Buying a REO or foreclosure in Landrum
What is an REO?
REO means Real Estate Owned. These are homes which have been foreclosed upon and are presently possessed by the bank or mortgage company. This differs from a property up for foreclosure auction. If you buy a property during a foreclosure sale, you must pay at least the loan balance plus any interest and other fees amassed during the foreclosure process. You must also be prepared to pay with cash in hand. To top everything off, you'll receive the property entirely as is. That could comprise standing liens and even current residents that need to be expelled.
A REO, by contrast, is a much cleaner and attractive option. The REO property did not find a buyer during foreclosure auction. Now the lender owns it. The lender will deal with the elimination of tax liens, evict occupants if needed and generally prepare for the issuance of a title insurance policy to the buyer at closing. Do be aware that REOs may be exempt from typical disclosure requirements. For example, in California, banks do not have to give a Transfer Disclosure Statement, a document that ordinarily requires sellers to tell you about any defects they are knowledgeable of.
Is an REO in Landrum a bargain?
It is sometimes though that any REO must be a steal and an chance for easy money. This isn't necessarily true. You have to be prudent about buying a REO if your intent is profit from the sell. While it's true that the bank is usually anxious to sell it fast, they are also strongly interested to get as much as they can for it. When pondering the value of a REO, you need to look closely at comparable sales in the neighborhood and be sure to take into account the time and cost of any repairs or remodeling needed to prepare the house for resale. The bargains with money making potential exist, and many people do very well buying and selling foreclosures. However there are also many REO's that are not good buys and not likely to turn a profit.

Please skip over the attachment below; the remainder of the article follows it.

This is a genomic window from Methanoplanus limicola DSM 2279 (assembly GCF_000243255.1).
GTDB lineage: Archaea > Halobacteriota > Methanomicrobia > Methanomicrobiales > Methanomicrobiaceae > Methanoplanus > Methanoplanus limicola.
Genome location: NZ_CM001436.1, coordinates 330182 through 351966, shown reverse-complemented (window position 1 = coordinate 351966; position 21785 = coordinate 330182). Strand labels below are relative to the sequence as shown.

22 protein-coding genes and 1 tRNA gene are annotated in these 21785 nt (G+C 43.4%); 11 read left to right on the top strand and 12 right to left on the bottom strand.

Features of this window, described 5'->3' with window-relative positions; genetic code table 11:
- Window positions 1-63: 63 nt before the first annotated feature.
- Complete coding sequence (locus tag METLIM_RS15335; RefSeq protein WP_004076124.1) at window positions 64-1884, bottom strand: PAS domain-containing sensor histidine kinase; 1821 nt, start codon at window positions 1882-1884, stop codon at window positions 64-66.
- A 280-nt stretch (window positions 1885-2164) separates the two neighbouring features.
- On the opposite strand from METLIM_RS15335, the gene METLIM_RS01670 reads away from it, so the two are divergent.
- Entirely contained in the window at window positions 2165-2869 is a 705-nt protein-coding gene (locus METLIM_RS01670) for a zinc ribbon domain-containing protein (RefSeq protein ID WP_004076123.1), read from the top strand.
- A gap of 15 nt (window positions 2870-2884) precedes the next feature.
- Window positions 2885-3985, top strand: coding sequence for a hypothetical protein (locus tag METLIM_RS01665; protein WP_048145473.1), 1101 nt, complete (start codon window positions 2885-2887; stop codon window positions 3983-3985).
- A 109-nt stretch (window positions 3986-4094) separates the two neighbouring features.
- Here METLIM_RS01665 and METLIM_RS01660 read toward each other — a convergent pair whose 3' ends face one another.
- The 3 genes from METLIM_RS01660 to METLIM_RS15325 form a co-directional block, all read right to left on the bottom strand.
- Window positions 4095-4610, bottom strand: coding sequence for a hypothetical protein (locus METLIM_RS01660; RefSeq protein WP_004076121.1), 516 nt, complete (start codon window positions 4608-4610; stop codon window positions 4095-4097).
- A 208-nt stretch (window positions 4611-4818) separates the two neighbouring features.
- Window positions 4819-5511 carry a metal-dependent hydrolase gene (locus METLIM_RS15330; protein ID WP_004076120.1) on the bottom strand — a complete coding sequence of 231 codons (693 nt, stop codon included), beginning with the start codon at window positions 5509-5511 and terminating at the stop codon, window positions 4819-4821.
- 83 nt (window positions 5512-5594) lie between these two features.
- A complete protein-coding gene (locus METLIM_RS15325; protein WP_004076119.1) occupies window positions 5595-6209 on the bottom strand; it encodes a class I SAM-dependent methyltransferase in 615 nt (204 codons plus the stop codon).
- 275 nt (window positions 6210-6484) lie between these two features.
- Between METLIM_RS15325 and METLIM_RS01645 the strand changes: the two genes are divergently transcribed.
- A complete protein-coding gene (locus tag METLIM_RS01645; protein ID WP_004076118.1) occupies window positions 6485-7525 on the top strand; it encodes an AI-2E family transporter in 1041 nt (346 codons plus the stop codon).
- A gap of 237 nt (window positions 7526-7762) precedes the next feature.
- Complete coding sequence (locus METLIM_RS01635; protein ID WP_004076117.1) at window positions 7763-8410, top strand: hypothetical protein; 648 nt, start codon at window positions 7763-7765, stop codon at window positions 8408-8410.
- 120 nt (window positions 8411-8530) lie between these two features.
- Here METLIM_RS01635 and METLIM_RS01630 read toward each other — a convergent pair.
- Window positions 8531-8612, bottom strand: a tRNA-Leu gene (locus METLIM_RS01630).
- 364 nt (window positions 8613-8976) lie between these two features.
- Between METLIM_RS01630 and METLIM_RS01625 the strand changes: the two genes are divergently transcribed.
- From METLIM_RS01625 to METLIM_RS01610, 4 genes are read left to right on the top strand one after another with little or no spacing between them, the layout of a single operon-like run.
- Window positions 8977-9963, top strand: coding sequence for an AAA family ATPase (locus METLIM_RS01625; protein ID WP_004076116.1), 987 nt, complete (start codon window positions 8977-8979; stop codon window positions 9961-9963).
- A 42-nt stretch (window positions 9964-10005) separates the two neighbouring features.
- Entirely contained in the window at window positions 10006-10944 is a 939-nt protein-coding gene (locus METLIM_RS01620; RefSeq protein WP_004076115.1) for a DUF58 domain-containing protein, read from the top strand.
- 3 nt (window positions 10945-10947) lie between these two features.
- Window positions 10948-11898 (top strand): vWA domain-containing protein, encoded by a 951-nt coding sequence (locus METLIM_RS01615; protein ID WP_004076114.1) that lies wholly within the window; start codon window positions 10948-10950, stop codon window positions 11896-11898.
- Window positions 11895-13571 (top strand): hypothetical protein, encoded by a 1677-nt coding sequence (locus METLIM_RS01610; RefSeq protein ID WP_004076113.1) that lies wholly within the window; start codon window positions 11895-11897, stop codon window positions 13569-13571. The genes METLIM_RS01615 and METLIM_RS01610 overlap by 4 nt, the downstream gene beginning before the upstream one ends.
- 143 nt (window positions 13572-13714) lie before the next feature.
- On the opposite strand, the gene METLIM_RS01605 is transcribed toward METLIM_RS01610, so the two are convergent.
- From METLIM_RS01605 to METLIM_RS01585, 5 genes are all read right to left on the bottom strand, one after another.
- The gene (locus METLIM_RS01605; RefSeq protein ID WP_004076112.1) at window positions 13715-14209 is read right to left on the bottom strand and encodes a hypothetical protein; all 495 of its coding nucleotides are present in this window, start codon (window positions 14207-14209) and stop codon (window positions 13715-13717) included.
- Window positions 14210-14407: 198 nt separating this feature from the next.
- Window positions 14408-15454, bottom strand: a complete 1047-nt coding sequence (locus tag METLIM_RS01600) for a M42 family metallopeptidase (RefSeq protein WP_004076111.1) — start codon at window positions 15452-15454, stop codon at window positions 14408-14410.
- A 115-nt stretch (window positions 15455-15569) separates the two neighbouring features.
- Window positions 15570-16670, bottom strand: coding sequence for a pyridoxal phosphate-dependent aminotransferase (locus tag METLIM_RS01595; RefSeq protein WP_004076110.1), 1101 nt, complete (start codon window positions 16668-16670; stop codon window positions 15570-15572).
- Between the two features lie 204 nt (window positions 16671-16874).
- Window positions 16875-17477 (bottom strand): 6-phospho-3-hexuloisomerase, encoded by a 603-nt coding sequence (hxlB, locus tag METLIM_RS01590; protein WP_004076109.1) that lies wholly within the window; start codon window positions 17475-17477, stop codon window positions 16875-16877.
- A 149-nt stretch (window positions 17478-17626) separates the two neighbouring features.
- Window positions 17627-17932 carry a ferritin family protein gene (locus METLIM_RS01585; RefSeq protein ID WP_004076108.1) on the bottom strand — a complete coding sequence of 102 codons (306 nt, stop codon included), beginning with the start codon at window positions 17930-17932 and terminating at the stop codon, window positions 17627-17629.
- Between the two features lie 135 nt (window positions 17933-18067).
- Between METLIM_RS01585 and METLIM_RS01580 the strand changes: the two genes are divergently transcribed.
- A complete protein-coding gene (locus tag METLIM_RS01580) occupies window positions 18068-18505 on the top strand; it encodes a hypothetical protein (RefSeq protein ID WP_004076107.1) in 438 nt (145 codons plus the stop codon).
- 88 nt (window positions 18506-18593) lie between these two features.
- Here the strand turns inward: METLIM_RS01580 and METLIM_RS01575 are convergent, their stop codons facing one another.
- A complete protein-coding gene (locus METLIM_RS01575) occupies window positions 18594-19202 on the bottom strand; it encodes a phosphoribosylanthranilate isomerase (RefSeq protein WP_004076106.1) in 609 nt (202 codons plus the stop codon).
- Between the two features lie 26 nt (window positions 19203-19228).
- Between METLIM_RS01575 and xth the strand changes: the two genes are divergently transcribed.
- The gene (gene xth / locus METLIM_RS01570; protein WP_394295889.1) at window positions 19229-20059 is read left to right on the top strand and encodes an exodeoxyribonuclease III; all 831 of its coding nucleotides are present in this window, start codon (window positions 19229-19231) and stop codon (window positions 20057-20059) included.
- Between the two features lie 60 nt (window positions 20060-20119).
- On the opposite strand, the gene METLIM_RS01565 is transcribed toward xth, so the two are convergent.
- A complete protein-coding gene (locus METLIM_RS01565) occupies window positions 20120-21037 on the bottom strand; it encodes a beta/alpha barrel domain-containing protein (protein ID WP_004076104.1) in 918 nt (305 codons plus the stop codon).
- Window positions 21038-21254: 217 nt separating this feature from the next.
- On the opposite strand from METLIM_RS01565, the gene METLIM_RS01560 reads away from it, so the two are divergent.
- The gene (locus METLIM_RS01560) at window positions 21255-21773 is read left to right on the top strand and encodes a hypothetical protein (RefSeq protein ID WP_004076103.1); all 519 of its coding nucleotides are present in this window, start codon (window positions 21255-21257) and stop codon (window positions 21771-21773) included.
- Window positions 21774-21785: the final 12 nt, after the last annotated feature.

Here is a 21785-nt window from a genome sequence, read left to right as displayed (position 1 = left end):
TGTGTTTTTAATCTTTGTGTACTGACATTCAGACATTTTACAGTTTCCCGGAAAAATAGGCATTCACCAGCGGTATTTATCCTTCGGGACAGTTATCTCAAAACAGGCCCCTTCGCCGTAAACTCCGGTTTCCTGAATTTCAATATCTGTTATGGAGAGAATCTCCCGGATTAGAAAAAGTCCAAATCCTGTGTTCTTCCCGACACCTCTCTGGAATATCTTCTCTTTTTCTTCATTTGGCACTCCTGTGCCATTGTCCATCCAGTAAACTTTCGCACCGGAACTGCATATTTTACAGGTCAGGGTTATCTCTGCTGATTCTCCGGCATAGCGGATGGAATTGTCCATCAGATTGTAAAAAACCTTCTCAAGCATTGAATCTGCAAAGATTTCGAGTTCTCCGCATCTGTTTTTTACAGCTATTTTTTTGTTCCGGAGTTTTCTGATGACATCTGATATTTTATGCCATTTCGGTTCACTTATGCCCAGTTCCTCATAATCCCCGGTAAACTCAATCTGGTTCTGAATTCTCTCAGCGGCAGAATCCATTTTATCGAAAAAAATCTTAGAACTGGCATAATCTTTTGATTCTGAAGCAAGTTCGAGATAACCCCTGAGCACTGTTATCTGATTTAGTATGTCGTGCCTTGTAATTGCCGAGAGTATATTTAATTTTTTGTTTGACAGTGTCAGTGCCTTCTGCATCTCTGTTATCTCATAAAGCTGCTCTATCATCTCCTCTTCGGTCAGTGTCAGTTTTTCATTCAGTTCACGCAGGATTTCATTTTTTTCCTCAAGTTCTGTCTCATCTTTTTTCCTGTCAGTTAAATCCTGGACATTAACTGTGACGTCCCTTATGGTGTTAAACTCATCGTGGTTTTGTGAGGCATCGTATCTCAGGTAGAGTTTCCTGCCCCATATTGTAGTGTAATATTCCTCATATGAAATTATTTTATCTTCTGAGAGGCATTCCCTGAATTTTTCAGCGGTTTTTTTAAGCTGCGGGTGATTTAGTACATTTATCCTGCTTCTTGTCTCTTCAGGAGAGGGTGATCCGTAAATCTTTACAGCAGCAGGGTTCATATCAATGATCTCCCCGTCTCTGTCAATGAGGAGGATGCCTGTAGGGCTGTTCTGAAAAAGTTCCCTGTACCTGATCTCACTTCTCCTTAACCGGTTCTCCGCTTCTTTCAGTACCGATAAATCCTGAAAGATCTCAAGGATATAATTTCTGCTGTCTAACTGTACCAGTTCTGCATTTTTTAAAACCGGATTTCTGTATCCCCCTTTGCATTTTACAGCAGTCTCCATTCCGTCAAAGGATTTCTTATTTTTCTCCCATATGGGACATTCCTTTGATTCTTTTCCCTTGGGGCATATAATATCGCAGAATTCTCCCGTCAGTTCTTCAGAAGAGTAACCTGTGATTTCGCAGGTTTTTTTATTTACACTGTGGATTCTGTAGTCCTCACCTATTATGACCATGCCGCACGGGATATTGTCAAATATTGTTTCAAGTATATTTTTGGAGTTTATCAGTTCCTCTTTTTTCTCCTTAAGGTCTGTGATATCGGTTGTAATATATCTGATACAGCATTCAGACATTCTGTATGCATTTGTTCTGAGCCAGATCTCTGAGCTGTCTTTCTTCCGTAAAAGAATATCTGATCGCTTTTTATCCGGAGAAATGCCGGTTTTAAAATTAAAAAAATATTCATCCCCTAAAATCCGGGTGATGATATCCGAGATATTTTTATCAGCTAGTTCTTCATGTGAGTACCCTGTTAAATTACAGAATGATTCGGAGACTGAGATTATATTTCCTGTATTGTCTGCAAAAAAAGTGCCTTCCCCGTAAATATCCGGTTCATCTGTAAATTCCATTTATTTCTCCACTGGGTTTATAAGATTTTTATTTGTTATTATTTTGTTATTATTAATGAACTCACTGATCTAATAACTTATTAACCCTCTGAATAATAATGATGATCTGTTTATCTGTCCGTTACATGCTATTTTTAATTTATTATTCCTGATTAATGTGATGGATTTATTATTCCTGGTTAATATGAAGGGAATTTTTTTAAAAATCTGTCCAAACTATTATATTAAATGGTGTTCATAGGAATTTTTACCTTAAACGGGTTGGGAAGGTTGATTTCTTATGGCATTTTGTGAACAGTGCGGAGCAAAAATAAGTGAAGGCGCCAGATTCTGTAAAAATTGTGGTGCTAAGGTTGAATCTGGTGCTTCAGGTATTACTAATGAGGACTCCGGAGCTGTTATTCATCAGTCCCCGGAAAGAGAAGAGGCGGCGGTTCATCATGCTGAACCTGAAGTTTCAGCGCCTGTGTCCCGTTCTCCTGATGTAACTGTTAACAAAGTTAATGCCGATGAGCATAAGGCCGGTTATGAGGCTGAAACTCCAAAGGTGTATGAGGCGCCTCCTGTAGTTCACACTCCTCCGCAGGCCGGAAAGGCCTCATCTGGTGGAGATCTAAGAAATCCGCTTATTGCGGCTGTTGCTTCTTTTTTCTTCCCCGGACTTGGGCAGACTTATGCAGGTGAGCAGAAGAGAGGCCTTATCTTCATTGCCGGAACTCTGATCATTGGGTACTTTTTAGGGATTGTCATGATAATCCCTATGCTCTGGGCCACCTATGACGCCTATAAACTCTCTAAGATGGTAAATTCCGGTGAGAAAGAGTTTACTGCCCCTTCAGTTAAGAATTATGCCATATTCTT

All set to make an offer?
Most mortgage companies have a REO department that you'll work with when buying a REO property from them. Commonly the REO department will use a listing agent to get their REO properties listed on the local MLS. Prior to making your offer, you'll want to contact either the listing agent or REO department at the bank and learn as much as you can about what they know regarding the condition of the property and what their process is for getting offers. Since banks most commonly sell REO properties "as is", you'll want to be sure and include an inspection contingency in your offer that gives you time to check for unseen damage and cancel the offer if you find it.
As with making any offer on real estate, providing documentation of your ability to pay may make your offer more attractive, such as a pre-approval letter from a lender. Once you've presented your offer, you can expect the bank to counter offer. Then it will be your decision whether to accept their counter, or make another counter offer. Understand, you'll be working with a process that most likely involves multiple people at the bank, and they don't work evenings or weekends. It's not unusual for the process of offers and counter offers to take days or even weeks.